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Giving musicians a revenue boost in the age of streaming media

From Napster to Pandora to Spotify and even Amazon, streaming music services give listeners access to music from all over the world. But they can hurt musicians struggling to put pennies in their pockets and force them to find new ways to make money.

"It's hard to be an artist in the age of that stuff. You know, the money we make is slim to nil," Milo Greene band member Graham Fink said in an interview with CNBC at the Culture Collide music festival in San Francisco.

"Music, recorded music, has never been something artists made a lot of money with. From traditional records, to CDs to record deals, it was pennies. It's always been that way," said Alan Miller, founder of Collide, which organizes the Culture Collide festivals.

Musicians and industry experts say artists have long been relying largely on concert ticket sales, T-shirts and the like to make money.

"Touring is a big deal … if [fans] come to a show and then buy a T-shirt or buy a CD, that's a huge win for us," said Robbie Arnett, another singer and songwriter with Milo Greene, which performed at Culture Collide.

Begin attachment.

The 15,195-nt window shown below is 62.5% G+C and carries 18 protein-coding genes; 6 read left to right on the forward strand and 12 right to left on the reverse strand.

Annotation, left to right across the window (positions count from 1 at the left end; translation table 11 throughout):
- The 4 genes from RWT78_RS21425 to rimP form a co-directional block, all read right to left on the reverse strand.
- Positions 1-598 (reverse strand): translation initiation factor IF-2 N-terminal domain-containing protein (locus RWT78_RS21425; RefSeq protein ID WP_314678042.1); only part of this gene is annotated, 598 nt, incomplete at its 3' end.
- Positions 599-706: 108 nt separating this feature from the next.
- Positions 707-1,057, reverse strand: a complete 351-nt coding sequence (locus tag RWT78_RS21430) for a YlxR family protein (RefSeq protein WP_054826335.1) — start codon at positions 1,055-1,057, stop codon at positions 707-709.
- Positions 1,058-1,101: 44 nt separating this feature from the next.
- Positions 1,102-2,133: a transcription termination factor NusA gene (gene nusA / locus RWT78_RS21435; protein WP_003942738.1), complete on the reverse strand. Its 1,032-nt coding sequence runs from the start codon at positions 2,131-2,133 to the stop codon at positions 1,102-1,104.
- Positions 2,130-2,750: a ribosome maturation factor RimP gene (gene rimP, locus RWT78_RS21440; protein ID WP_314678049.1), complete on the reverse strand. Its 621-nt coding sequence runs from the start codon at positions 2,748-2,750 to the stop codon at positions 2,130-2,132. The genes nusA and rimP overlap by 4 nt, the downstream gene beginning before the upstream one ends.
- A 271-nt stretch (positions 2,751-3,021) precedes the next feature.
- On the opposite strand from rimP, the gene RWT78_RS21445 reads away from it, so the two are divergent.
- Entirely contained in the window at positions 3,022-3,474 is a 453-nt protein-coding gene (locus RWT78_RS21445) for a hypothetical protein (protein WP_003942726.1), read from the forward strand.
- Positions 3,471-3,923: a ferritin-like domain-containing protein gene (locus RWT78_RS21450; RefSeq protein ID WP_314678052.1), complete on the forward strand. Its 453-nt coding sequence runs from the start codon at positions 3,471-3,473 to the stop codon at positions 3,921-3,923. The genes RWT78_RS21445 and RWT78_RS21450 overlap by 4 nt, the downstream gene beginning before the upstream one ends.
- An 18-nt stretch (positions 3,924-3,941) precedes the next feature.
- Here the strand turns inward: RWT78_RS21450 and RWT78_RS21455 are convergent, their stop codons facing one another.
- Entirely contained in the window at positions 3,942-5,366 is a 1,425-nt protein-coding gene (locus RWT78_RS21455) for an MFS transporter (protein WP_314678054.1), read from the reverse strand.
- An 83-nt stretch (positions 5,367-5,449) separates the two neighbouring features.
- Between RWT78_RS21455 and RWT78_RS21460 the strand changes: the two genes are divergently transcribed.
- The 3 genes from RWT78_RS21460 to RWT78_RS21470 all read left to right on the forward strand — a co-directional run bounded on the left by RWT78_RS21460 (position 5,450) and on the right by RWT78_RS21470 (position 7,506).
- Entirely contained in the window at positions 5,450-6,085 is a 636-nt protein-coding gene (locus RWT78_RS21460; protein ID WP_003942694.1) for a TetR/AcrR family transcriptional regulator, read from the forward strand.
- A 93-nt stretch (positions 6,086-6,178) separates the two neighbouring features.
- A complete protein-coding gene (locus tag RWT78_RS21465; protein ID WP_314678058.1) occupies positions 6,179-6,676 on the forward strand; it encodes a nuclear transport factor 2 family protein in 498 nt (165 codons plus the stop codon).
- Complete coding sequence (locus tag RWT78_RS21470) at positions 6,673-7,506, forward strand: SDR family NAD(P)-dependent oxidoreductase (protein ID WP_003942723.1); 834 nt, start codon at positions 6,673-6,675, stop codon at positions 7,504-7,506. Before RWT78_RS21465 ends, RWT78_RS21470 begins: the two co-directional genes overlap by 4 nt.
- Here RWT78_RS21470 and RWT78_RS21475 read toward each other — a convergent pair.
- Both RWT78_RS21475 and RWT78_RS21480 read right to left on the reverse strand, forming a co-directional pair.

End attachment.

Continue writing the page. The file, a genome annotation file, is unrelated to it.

Milo Greene’s Robbie Arnett jams out at the Swedish American Music Hall at the Collide Music Festival in San Francisco.
Jeniece Pettitt | CNBC
Milo Greene’s Robbie Arnett jams out at the Swedish American Music Hall at the Collide Music Festival in San Francisco.

But more recently, bands have found new ways to make money, according to Miller. Name brands such as American Express, Red Bull and Converse have partnered with musicians in advertising, noted trade magazine Advertising Age.

And streaming services have actually offered musicians help with revenue generation. Spotify and Pandora, for instance, offer musicians data on their listeners' habits, album by album and song by song, helping them understand which songs resonate with fans, Fink noted. "So it's always nice as an artist to be informed about what your fan base is connecting with," he said.

Miller said all streaming services should be providing listener data to musicians for marketing purposes, but that's just the first step.

"I think the bigger challenge is going to be how an artist uses that information. So is that information easily digestible or easy to access and easy to execute on? Or is it just a big spreadsheet that they're not really going to know what to do with?" Miller said.